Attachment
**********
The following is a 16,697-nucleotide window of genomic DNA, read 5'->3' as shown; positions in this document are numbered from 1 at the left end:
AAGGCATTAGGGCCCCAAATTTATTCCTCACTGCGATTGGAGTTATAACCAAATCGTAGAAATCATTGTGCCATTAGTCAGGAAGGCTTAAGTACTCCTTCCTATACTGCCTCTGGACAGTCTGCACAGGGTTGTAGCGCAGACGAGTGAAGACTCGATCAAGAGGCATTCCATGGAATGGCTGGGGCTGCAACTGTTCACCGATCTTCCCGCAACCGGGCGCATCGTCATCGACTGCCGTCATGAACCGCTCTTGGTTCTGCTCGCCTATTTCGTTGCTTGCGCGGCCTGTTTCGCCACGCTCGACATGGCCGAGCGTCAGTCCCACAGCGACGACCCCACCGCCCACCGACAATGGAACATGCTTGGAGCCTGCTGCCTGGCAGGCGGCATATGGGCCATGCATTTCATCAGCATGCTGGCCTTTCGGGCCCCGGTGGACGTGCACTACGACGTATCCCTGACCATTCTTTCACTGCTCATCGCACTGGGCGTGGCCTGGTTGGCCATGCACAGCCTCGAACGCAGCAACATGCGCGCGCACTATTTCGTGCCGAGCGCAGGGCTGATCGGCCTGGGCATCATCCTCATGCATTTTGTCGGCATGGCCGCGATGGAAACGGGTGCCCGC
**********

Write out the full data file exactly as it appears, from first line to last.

The following is a 16,697-nucleotide window of genomic DNA, read 5'->3' as shown; positions in this document are numbered from 1 at the left end:
AAGGCATTAGGGCCCCAAATTTATTCCTCACTGCGATTGGAGTTATAACCAAATCGTAGAAATCATTGTGCCATTAGTCAGGAAGGCTTAAGTACTCCTTCCTATACTGCCTCTGGACAGTCTGCACAGGGTTGTAGCGCAGACGAGTGAAGACTCGATCAAGAGGCATTCCATGGAATGGCTGGGGCTGCAACTGTTCACCGATCTTCCCGCAACCGGGCGCATCGTCATCGACTGCCGTCATGAACCGCTCTTGGTTCTGCTCGCCTATTTCGTTGCTTGCGCGGCCTGTTTCGCCACGCTCGACATGGCCGAGCGTCAGTCCCACAGCGACGACCCCACCGCCCACCGACAATGGAACATGCTTGGAGCCTGCTGCCTGGCAGGCGGCATATGGGCCATGCATTTCATCAGCATGCTGGCCTTTCGGGCCCCGGTGGACGTGCACTACGACGTATCCCTGACCATTCTTTCACTGCTCATCGCACTGGGCGTGGCCTGGTTGGCCATGCACAGCCTCGAACGCAGCAACATGCGCGCGCACTATTTCGTGCCGAGCGCAGGGCTGATCGGCCTGGGCATCATCCTCATGCATTTTGTCGGCATGGCCGCGATGGAAACGGGTGCCCGC